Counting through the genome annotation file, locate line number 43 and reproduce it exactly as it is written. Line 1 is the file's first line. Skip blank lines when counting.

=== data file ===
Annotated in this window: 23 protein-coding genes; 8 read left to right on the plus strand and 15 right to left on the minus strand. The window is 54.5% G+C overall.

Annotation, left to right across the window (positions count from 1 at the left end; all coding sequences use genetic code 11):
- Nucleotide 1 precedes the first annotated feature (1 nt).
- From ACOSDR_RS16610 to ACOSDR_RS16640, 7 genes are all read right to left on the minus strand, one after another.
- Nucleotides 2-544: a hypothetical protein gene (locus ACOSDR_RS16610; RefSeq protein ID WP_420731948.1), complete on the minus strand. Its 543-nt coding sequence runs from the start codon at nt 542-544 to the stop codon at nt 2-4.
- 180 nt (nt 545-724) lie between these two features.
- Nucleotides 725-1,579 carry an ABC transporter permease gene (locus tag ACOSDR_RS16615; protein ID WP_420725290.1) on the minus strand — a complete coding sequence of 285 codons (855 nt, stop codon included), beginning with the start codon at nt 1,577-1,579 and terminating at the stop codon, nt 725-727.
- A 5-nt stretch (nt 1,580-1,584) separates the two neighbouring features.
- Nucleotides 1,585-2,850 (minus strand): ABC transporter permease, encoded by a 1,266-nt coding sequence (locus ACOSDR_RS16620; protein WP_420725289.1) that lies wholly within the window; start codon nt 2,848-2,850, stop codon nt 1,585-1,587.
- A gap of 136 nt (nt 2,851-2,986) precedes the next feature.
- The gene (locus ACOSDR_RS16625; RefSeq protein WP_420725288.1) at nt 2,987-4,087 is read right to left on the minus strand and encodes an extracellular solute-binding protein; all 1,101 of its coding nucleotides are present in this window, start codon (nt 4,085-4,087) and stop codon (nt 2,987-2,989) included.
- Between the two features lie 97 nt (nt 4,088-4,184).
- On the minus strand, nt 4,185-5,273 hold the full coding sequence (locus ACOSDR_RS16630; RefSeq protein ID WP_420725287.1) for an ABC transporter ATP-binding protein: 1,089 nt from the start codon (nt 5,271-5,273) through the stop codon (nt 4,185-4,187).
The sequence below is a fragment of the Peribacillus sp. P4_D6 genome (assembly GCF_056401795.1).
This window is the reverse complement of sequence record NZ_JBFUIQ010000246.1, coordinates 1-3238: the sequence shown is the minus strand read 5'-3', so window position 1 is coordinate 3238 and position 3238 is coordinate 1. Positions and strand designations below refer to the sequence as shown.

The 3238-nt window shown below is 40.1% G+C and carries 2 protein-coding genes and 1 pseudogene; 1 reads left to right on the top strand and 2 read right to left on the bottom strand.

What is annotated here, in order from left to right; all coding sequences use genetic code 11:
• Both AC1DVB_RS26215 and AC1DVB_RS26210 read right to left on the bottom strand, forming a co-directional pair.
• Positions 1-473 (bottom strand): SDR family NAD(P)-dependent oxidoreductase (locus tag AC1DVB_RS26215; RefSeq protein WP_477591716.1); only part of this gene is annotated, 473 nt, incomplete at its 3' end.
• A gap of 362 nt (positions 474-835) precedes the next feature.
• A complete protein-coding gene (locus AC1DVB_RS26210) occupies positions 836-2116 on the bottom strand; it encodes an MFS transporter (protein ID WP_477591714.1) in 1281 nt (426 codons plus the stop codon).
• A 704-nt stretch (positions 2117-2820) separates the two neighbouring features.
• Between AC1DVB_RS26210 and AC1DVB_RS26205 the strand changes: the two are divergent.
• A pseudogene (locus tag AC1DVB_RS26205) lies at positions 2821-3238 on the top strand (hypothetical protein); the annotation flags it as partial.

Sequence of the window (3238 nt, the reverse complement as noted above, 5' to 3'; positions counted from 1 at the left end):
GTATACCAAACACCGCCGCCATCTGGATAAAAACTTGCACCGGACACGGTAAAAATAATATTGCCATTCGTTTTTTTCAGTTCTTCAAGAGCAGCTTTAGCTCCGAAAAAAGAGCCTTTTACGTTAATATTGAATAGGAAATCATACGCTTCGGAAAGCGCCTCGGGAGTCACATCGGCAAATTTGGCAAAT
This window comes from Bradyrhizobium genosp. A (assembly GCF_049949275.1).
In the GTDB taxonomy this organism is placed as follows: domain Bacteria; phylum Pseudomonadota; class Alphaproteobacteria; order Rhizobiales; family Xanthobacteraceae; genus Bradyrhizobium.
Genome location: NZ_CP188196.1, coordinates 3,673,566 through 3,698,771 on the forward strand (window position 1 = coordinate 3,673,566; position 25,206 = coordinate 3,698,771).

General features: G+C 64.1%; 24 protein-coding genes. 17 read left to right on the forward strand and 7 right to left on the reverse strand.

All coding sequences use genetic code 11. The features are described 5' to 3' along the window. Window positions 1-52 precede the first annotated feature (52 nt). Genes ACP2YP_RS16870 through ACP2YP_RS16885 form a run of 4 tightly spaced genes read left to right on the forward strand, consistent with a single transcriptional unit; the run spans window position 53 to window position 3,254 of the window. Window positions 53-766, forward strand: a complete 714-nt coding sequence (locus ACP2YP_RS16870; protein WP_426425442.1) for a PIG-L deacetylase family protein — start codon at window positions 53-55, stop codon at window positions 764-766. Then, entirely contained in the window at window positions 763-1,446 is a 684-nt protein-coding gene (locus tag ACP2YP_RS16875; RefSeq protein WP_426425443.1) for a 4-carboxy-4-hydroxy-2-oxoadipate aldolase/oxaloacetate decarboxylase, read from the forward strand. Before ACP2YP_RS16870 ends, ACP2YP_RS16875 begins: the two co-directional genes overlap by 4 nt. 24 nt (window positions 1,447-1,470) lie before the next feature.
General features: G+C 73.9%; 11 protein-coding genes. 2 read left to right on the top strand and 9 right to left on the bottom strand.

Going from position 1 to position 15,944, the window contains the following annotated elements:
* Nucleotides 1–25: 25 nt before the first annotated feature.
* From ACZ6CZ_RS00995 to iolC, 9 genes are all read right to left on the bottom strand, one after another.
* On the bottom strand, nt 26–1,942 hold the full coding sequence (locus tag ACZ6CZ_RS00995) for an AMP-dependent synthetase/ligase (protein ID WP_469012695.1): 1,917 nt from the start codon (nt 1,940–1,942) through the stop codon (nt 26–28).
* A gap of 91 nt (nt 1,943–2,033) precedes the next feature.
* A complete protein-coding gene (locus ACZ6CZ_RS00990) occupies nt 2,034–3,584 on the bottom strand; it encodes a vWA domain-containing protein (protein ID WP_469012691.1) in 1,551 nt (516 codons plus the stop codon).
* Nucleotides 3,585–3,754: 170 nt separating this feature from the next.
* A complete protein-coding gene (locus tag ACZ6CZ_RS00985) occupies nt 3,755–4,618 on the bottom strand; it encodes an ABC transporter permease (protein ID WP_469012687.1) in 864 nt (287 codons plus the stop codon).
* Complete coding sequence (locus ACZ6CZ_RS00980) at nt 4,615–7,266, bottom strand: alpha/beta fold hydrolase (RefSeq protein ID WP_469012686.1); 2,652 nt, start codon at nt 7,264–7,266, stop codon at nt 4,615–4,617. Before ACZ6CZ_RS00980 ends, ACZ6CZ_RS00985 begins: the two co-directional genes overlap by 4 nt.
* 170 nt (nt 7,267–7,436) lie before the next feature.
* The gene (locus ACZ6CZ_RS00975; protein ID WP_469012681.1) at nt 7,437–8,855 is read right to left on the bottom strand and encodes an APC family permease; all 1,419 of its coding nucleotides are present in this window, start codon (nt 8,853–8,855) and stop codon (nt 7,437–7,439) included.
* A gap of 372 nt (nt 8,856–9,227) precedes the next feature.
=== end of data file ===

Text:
* The gene (locus ACZ6CZ_RS00975; protein ID WP_469012681.1) at nt 7,437–8,855 is read right to left on the bottom strand and encodes an APC family permease; all 1,419 of its coding nucleotides are present in this window, start codon (nt 8,853–8,855) and stop codon (nt 7,437–7,439) included.